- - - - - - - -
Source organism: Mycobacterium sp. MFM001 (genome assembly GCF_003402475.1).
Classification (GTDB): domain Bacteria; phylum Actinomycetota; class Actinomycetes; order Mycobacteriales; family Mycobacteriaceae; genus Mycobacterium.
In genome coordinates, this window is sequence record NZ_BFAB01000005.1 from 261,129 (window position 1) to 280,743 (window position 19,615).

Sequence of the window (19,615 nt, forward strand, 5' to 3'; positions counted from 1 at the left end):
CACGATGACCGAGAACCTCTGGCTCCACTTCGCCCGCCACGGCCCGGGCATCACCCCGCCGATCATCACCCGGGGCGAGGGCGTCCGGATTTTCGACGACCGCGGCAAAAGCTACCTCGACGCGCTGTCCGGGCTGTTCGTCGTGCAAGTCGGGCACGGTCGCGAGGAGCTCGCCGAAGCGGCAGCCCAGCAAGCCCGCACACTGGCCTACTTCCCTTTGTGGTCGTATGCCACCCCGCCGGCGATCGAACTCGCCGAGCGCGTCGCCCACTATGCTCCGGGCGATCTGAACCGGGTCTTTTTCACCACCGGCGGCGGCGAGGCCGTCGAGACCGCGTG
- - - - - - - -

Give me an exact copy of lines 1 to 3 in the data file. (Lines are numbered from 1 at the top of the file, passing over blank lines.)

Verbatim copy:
Source organism: Mycobacterium sp. MFM001 (genome assembly GCF_003402475.1).
Classification (GTDB): domain Bacteria; phylum Actinomycetota; class Actinomycetes; order Mycobacteriales; family Mycobacteriaceae; genus Mycobacterium.
In genome coordinates, this window is sequence record NZ_BFAB01000005.1 from 261,129 (window position 1) to 280,743 (window position 19,615).